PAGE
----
As bleary-eyed college students in exam week will attest, lack of sleep impairs mood, performance, and judgment. They might guess, however, that the fast food and candy gobbled down during an all-nighter are far worse for bodily health than are the lost hours of slumber. After all, scientists have long been preaching that too many
Big Macs and too few workouts are bad for you, but they have yet to demonstrate any definitive health costs of chronic sleep loss.
Bolstered by new evidence, however, some scientists are suggesting that poor sleep habits are as important as poor nutrition and physical inactivity in the development of chronic illness. They say that this country’s sleep debt may be contributing to its current epidemics of obesity, diabetes, and cardiovascular disease.
People in the United States sleep an average of 7.0 hours on weeknights, 1.5 hour less than they did a century ago, according to the National Sleep Foundation in Washington, D.C. One-third of the population sleeps 6.5 or fewer hours, far less than the 8 hours that many sleep specialists recommend.
Several recent studies report that reducing sleep to 6.5 or fewer hours for successive nights causes potentially harmful metabolic, hormonal, and immune changes, at least in test volunteers in the sleep lab. “All of the changes are what you find in normal aging,” says sleep researcher Eve Van Cauter of the University of Chicago.
It’s still too early for doctors to start prescribing sleep to ward off age-related disease. Scientists agree that the findings are preliminary and that larger experiments are needed. If the story bears out, however, U.S. sleep habits may be having enormous public health consequences.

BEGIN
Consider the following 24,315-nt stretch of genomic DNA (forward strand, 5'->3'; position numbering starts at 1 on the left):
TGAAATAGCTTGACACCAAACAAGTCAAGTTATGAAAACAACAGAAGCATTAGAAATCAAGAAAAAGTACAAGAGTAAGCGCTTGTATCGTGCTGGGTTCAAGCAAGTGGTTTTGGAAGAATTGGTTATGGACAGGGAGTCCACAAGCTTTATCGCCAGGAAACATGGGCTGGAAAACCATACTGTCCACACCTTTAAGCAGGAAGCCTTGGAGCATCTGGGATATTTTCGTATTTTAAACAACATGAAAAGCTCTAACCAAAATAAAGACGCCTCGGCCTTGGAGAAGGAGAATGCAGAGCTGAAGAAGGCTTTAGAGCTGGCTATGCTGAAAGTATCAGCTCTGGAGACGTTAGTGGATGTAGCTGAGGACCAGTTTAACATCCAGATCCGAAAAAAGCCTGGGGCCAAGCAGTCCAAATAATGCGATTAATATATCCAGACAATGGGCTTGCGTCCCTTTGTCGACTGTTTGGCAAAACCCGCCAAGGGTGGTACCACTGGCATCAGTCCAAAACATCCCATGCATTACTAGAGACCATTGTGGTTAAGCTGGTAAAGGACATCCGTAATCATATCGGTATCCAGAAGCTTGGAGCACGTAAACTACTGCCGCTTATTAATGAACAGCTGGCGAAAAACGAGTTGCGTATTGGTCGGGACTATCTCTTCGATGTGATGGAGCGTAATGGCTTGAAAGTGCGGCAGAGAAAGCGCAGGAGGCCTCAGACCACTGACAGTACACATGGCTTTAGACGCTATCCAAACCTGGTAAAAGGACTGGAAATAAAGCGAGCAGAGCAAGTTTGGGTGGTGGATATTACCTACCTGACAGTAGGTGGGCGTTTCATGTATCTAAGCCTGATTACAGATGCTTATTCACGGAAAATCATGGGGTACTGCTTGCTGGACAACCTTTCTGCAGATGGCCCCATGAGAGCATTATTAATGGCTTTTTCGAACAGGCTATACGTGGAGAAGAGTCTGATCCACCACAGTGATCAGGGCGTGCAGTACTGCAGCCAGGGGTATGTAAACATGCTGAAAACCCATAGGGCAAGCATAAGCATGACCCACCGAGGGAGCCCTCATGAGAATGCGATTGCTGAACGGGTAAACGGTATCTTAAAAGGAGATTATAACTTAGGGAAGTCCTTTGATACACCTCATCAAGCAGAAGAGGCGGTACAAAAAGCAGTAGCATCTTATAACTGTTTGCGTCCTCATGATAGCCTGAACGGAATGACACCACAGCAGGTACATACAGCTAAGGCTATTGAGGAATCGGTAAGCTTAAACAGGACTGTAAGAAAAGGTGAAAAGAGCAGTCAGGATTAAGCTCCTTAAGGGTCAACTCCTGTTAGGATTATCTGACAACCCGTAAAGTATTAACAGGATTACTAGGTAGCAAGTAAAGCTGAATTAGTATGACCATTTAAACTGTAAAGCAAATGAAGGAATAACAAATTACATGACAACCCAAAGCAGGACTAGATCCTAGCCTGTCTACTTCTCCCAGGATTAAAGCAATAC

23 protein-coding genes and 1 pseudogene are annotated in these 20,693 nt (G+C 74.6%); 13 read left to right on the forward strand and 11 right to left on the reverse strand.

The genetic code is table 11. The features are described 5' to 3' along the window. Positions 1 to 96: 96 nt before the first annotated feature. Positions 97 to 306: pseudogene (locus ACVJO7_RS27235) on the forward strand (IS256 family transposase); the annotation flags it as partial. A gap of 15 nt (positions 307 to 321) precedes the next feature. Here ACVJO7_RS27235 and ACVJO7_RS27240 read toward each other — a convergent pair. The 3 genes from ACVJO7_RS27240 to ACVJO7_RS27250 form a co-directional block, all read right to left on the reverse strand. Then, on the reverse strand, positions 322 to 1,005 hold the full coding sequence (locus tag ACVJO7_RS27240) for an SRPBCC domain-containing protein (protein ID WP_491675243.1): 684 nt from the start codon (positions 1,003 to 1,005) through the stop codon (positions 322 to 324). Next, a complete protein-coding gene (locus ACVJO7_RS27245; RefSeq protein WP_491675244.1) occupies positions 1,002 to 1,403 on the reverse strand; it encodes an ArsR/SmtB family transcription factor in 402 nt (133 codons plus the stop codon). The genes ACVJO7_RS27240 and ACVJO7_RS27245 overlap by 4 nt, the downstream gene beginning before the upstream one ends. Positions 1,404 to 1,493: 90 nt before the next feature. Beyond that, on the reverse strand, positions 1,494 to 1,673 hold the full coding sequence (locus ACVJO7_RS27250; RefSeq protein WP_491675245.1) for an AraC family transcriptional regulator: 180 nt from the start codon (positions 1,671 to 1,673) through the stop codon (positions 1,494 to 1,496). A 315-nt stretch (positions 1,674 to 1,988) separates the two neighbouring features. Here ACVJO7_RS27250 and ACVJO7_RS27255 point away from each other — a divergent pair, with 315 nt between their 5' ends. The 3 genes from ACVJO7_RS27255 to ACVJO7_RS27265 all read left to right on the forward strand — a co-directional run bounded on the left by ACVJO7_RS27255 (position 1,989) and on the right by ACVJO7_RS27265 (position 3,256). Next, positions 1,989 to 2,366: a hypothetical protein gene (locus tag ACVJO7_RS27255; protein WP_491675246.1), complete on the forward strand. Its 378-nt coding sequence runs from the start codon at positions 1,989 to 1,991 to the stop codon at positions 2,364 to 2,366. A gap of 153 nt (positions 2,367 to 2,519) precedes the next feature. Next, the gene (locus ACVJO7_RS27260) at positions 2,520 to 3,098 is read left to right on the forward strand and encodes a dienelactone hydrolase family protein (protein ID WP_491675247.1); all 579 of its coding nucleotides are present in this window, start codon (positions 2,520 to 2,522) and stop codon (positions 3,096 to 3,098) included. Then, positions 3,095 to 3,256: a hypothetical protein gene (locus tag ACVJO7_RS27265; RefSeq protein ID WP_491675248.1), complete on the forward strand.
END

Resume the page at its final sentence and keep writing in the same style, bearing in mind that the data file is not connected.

Early sleep-loss research focused on military personnel, rescue workers, shift workers, and others for whom on-the-job wakefulness is crucial. These studies examined the performance declines that occur with extended periods of total sleep loss.
Investigating the relationship between health and the pattern of partial sleep deprivation that the average American faces is a much newer research endeavor. Van Cauter and her colleagues helped launch the field with a surprising 1999 study that showed that sleep deficits of several hours a night can impair the body’s processing of the sugar glucose.
The study reported that 11 healthy, lean young men showed signs of insulin resistance after several nights of sleep restriction. Insulin resistance, a condition in which the body handles glucose poorly because cells respond inefficiently to insulin, is a precursor to type II diabetes.
Experimenters carefully controlled the men’s sleep time, food intake, and exercise during their 2-week stay in the sleep lab. During the sleep-restriction phase of the experiment, the men were kept awake by minimally stressful activities, such as watching television, joking with the staff, and playing games, Van Cauter says.